Our Diocese is blessed to have many different religious orders serving the Catholic population and beyond. If you are interested in learning more about them and the various charisms that they represent, please contact the Vocations Office.
Woman Religious (Sisters & Nuns)
A woman religious is a lay person who commits herself to Christ and to the Church by vows of poverty, chastity and obedience. She lives in a religious community that follows a certain way of life or "charism," patterned on the life and teaching of the founder of the community. The work she generally does will depend upon the particular community as influenced by the needs of the Church and its people, and includes such ministries as pastoral; social service; education (in many forms and ways); hospital/medical; youth/campus; missionary; retreats/ conferences/ spiritual direction; peace and justice; evangelization/faith formation; creative expression through music, the arts, etc.; work with the poor/elderly/broken/ oppressed and distressed and so on.
Women have an important role to play in the life of the Church. A significant part of the renewal that the Church is experiencing is occurring within the faith communities of woman religious. Prayer and work are part of the tradition of all communities yet some are primarily contemplative while others are more active.
Male Religious (Brothers & Friars)
As a male religious, a brother is a lay Christian who commits himself to Christ and the Christian community by vows of poverty, chastity and obedience. Not only is he in service to the community, he himself lives in a religious community that centers his life. It is from this root and from his own interior life that he is able to meet the needs of the Church in ministries such as teaching, social work, technical occupations, etc. The ministries of religious brothers are varied and reflect the traditions of a given community. If a brother discerns with the community that he is called to priestly life as a religious, the community will support him in his priestly studies.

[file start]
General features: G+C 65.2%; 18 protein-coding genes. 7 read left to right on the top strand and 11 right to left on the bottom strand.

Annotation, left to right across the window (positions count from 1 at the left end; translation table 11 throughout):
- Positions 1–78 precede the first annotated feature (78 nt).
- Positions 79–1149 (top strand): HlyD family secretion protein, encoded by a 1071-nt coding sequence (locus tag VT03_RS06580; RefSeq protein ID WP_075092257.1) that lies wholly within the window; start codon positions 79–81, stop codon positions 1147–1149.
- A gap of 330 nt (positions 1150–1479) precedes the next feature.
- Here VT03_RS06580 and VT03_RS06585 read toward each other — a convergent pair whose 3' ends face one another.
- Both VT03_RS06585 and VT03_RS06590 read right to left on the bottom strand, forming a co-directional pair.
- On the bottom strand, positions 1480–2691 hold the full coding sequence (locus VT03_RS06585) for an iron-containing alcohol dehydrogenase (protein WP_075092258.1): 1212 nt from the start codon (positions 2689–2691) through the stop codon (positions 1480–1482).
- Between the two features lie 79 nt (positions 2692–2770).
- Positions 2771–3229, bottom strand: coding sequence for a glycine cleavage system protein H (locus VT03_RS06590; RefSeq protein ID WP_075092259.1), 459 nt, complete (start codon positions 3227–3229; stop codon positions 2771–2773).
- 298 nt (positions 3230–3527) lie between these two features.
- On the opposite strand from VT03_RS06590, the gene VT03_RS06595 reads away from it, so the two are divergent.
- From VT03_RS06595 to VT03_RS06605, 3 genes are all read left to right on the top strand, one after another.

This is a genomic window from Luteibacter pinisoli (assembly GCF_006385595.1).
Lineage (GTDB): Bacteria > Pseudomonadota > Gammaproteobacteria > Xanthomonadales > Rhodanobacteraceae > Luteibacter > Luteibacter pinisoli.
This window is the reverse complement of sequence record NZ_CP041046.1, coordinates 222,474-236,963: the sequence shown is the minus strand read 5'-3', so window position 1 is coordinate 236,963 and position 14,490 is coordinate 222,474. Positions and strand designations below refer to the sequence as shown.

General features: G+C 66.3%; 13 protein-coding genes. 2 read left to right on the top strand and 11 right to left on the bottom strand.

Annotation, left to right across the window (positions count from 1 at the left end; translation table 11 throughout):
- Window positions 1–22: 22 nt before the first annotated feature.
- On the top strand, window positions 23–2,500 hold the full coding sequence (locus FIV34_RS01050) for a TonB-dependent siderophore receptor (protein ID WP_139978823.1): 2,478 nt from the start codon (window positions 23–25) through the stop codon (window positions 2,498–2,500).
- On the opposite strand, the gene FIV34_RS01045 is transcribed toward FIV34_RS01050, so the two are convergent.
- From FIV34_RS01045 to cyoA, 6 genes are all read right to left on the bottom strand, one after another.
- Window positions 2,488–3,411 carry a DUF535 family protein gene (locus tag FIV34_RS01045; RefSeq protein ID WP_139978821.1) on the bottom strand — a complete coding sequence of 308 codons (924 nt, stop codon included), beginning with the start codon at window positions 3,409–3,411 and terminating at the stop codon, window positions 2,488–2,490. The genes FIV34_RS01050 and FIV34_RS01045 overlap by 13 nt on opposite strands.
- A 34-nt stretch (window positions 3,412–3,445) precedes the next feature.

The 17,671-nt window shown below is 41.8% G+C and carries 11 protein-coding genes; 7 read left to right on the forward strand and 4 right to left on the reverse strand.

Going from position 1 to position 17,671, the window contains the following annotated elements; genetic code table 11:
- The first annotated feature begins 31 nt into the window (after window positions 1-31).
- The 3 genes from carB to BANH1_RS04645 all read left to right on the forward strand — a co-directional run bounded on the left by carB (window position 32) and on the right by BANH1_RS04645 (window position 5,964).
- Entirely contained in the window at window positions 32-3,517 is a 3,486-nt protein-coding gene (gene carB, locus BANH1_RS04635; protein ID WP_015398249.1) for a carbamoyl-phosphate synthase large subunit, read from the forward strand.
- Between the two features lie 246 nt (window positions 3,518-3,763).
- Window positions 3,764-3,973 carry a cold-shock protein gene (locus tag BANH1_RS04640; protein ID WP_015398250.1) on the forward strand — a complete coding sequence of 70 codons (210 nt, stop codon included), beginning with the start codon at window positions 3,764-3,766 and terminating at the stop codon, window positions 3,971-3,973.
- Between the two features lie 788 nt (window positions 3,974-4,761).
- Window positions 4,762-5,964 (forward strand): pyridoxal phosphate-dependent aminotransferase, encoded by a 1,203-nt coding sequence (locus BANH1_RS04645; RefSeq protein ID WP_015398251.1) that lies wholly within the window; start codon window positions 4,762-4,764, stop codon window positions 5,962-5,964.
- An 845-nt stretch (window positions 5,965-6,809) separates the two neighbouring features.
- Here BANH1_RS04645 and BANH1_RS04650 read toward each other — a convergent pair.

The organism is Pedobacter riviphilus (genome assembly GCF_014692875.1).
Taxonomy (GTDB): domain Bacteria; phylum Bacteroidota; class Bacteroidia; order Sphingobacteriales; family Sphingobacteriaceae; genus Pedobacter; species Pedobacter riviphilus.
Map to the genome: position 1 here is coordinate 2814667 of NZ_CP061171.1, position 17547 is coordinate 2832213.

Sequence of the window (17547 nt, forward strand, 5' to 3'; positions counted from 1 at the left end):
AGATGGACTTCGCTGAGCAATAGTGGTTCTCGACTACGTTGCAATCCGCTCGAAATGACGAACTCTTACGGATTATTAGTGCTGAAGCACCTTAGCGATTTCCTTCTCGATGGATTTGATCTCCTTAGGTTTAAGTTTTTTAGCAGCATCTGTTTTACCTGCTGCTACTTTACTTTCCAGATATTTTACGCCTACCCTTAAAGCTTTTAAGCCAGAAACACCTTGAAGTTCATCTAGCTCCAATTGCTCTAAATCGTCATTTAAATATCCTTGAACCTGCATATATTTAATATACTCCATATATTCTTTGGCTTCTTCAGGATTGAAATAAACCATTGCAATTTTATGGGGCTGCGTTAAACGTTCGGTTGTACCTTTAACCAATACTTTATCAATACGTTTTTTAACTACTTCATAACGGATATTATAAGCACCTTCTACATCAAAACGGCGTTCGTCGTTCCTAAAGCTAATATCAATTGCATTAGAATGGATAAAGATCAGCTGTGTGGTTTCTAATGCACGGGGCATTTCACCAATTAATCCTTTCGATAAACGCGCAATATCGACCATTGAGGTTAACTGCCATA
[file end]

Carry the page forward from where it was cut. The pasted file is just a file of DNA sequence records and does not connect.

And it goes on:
Where am I called?
If you feel called to the religious life, the next step is to start researching which charisms most speak to your heart. Certain religious orders are known for certain things, such as the Franciscans for their vow of poverty and work with the poor, Dominicans for their teaching, and Carmelites for their emphasis on prayer and stability.
Since there are so many different types of Catholic religious orders and societies of apostolic life, online resources can be a big help in narrowing down one's choices.
Check our resources page for more information.